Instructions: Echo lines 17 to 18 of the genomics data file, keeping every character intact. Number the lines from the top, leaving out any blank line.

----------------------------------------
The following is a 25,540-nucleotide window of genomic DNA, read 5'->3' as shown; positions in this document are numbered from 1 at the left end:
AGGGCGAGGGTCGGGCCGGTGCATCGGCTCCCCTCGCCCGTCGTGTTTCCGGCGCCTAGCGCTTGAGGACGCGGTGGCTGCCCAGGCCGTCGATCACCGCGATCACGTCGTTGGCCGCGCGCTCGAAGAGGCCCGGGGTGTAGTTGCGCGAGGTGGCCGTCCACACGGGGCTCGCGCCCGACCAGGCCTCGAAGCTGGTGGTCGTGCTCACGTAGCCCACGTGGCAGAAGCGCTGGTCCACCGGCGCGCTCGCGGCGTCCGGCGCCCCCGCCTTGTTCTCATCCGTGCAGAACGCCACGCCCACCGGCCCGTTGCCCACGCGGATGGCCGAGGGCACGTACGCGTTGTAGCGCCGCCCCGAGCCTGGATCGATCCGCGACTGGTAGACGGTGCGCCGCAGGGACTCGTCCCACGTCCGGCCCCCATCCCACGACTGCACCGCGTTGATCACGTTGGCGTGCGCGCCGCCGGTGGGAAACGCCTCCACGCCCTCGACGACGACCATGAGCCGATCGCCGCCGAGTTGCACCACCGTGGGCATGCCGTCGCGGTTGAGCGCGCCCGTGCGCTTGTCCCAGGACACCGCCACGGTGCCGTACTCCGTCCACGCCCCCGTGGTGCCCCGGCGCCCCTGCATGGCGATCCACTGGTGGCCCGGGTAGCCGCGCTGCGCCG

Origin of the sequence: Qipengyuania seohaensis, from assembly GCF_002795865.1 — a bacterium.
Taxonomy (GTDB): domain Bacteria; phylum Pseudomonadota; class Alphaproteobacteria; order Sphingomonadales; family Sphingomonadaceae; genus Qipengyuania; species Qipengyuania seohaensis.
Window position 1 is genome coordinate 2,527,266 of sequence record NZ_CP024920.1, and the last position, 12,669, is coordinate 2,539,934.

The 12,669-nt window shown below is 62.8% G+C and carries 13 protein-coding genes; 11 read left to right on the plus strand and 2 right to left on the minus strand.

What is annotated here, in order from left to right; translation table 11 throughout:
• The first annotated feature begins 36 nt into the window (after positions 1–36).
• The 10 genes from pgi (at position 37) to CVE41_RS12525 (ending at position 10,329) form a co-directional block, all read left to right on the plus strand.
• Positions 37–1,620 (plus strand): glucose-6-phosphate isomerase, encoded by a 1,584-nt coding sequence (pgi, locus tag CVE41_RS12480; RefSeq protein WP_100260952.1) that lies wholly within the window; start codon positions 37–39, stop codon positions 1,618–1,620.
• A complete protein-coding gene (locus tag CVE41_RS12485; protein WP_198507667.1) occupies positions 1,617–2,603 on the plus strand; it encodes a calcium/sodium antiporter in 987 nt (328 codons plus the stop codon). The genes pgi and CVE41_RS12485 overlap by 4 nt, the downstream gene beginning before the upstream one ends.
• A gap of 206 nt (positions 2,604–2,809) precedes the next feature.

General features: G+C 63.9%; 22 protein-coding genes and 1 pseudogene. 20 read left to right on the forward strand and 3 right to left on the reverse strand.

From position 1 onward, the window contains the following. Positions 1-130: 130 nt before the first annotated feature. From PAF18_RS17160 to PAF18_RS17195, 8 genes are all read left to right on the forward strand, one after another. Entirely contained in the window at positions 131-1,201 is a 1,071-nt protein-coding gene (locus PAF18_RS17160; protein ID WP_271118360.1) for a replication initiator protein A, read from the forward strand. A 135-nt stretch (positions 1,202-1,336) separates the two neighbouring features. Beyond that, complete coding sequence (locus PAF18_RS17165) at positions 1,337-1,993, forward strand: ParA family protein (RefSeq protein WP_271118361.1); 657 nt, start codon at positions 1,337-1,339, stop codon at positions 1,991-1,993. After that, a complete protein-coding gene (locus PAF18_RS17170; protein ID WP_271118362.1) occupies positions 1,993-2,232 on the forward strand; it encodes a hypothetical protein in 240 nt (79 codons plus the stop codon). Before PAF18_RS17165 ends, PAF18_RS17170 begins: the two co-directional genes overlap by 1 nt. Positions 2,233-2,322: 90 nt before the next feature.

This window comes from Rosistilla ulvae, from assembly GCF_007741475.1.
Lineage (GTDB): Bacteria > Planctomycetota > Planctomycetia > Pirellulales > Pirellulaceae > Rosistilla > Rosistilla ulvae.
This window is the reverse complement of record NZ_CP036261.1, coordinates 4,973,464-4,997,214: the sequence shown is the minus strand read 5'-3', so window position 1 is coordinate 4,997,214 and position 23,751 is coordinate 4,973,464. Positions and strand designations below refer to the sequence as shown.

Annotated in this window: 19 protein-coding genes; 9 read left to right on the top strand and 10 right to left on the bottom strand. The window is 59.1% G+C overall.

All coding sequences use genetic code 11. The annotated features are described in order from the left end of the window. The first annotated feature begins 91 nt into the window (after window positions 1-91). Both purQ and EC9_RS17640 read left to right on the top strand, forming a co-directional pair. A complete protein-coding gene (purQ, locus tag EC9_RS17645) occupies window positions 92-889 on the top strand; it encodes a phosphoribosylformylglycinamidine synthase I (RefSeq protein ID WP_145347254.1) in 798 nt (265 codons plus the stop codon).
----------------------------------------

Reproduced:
This window is the reverse complement of record NZ_CP036261.1, coordinates 4,973,464-4,997,214: the sequence shown is the minus strand read 5'-3', so window position 1 is coordinate 4,997,214 and position 23,751 is coordinate 4,973,464. Positions and strand designations below refer to the sequence as shown.

Annotated in this window: 19 protein-coding genes; 9 read left to right on the top strand and 10 right to left on the bottom strand. The window is 59.1% G+C overall.